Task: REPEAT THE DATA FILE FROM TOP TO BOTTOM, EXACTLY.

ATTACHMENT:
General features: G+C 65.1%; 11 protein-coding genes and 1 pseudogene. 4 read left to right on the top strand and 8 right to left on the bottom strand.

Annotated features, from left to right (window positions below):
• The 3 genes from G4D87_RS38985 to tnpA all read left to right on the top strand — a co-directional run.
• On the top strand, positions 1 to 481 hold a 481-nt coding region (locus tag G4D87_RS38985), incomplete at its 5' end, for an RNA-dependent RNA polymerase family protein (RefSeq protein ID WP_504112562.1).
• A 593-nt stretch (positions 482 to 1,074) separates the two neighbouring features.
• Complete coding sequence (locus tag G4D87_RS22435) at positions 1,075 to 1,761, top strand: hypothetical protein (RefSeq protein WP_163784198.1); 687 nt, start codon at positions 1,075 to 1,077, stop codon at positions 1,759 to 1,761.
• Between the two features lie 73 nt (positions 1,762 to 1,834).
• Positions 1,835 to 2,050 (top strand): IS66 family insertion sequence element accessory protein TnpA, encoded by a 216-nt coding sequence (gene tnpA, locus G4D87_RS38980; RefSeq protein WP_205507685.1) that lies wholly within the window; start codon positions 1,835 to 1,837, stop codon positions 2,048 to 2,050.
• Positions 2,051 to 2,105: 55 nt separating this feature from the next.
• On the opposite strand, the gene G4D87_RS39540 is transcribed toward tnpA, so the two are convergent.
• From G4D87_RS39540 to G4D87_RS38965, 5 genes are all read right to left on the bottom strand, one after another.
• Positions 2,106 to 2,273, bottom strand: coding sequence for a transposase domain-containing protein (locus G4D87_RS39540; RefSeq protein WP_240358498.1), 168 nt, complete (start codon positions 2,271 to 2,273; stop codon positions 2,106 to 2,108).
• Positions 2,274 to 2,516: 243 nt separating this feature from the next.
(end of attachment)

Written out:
General features: G+C 65.1%; 11 protein-coding genes and 1 pseudogene. 4 read left to right on the top strand and 8 right to left on the bottom strand.

Annotated features, from left to right (window positions below):
• The 3 genes from G4D87_RS38985 to tnpA all read left to right on the top strand — a co-directional run.
• On the top strand, positions 1 to 481 hold a 481-nt coding region (locus tag G4D87_RS38985), incomplete at its 5' end, for an RNA-dependent RNA polymerase family protein (RefSeq protein ID WP_504112562.1).
• A 593-nt stretch (positions 482 to 1,074) separates the two neighbouring features.
• Complete coding sequence (locus tag G4D87_RS22435) at positions 1,075 to 1,761, top strand: hypothetical protein (RefSeq protein WP_163784198.1); 687 nt, start codon at positions 1,075 to 1,077, stop codon at positions 1,759 to 1,761.
• Between the two features lie 73 nt (positions 1,762 to 1,834).
• Positions 1,835 to 2,050 (top strand): IS66 family insertion sequence element accessory protein TnpA, encoded by a 216-nt coding sequence (gene tnpA, locus G4D87_RS38980; RefSeq protein WP_205507685.1) that lies wholly within the window; start codon positions 1,835 to 1,837, stop codon positions 2,048 to 2,050.
• Positions 2,051 to 2,105: 55 nt separating this feature from the next.
• On the opposite strand, the gene G4D87_RS39540 is transcribed toward tnpA, so the two are convergent.
• From G4D87_RS39540 to G4D87_RS38965, 5 genes are all read right to left on the bottom strand, one after another.
• Positions 2,106 to 2,273, bottom strand: coding sequence for a transposase domain-containing protein (locus G4D87_RS39540; RefSeq protein WP_240358498.1), 168 nt, complete (start codon positions 2,271 to 2,273; stop codon positions 2,106 to 2,108).
• Positions 2,274 to 2,516: 243 nt separating this feature from the next.